Jet Airways makes second offer for Air Sahara

In an uncharted move in India, Jet Airways agrees to proceed with the acquisition of Sahara Airlines for $340 million, 32% less than the price agreed in Jaunary 2006.
Jet Airways made a Bombay Stock Exchange filing on April 12 stating that it will pay Rs14.5 billion ($340 million) for 100% of Sahara Airlines.

Jet has already paid Rs5 billion, will pay Rs4 billion by April 20 and the balance Rs5.5 billion in four interest-free equal, annual instalments commencing on or before March 30, 2008. Jet Airways said ôat the current interest rate the net present value (NPV) of the lump sum price is Rs12 billionö.

Sources close to the deal say Air Sahara has been valued at Rs20.5 billion, of which Rs6 billion has been adjusted against arrears, interest and other liabilities. Thus, the net payable to Sahara is Rs14.5 billion. Exact details have not been disclosed as the two parties have signed a non-disclosure agreement with respect to certain elements of the share purchase agreement.

Jet Airways originally offered to buy Sahara Airlines last year for a price of $500 million. This means the new offer of $340 million is 32% lower than the first bid. At the NPV Jet has calculated, it has brought the price down around 44%.

Jet Airways entered a share purchase agreement with Sahara Airlines on January 18 last year. At the time, Jet was to pay $500 million in the biggest deal in Indian aviation history, which would create the country's largest domestic airline. JetÆs most recent available market share at that time was around 40% and that of Sahara around 11%.

By April of the same year, both airlines had lost market share to aggressive new entrants such as Air Deccan and Kingfisher. JetÆs market share was down to 35% and SaharaÆs to around 8.5%.

Shortly after, in June, the deal collapsed. Jet said it could not close the deal due to non-receipt of necessary regulatory approvals.

Sahara followed suit by filing a case against Jet, seeking to retain monies placed in escrow and seeking further financial damages. The deal signed yesterday was a result of arbitration between the parties since July 2006.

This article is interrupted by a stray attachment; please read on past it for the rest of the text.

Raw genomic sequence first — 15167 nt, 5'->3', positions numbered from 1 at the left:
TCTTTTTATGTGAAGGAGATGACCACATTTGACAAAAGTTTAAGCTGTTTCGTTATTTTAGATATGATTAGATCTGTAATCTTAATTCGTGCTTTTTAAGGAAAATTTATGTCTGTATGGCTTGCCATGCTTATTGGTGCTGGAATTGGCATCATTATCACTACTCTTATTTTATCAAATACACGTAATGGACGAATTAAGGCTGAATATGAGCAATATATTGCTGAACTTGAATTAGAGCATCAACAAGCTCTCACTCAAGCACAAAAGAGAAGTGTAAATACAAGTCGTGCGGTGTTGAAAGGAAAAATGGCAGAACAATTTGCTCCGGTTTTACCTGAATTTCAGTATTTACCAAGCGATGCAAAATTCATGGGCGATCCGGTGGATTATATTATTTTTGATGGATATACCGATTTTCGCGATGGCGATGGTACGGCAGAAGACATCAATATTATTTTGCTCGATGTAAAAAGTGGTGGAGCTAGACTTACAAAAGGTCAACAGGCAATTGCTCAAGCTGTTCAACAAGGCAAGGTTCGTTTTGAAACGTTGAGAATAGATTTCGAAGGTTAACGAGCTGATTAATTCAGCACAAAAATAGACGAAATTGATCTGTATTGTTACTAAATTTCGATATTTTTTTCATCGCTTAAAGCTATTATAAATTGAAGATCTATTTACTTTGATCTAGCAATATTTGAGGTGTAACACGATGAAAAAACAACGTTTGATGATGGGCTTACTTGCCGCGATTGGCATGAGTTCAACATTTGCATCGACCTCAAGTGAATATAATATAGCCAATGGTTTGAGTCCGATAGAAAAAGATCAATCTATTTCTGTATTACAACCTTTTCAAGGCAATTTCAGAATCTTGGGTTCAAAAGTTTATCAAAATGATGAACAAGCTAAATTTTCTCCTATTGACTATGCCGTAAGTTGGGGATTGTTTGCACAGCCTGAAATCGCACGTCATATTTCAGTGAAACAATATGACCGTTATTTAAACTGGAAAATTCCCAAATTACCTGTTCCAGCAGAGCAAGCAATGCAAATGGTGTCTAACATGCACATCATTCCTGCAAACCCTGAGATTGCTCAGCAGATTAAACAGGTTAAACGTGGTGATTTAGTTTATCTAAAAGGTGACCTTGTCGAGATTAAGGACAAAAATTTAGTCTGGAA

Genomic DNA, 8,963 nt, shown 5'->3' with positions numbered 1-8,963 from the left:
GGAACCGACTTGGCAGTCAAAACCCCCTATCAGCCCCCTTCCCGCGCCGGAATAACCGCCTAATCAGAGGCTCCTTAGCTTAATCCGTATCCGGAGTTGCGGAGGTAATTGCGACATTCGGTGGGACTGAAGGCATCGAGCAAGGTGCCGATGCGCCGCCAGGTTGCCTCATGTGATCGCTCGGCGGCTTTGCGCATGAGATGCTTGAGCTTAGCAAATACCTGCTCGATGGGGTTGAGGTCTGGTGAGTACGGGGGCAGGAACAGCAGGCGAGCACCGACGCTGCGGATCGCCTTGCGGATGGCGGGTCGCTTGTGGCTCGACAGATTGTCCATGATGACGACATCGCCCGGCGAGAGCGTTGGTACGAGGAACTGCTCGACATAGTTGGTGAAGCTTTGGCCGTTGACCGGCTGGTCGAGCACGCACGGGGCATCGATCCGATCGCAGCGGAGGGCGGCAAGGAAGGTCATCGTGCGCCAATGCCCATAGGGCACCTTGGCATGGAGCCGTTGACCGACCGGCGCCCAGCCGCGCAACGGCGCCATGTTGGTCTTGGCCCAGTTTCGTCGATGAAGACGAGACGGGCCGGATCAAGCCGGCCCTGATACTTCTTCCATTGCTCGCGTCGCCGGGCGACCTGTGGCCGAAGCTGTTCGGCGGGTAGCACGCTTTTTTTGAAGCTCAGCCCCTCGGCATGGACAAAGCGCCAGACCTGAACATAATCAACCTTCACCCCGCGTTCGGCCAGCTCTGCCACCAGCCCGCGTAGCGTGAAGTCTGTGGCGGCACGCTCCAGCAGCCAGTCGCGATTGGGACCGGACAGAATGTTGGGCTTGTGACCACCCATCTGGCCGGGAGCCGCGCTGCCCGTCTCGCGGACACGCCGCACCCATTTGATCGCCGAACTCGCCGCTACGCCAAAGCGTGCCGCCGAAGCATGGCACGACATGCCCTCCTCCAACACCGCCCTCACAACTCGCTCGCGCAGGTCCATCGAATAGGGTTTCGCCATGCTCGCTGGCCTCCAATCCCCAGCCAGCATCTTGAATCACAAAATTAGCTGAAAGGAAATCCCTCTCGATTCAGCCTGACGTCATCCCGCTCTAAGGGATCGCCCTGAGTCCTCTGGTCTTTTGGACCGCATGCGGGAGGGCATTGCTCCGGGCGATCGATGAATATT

Onlookers are divided on the merits of the deal. Aviation specialists have commented the deal could prove costly for Jet, even at the significantly reduced price, when it is still not back in the black and is also investing aggressively to expand its international operations. Its current market share of the domestic market is down further to around 25%, though the entire market has grown making it not strictly comparable to earlier numbers.

However, others say Jet had no way out. It risked forfeiting the money it placed in escrow and was expending valuable management time and resources in fighting what seemed to be a losing battle not to proceed with the merger.

Jet Airways shareholders turned bearish on the share on April 11 hammering it 6% from Rs645 to Rs609 as news filtered into the market that the merger had been revived. However, the financial details seemed to cheer them on April 12 as the share ended the day up 3% at Rs628.

It is still a long way off the high of Rs1059 the Jet scrip saw exactly a year ago on April 12, 2006. But shareholders are obviously relieved that management will once again start focusing its energies on running and growing the private sector carrier, which pioneered the concepts of timely and efficient airline service in the country.
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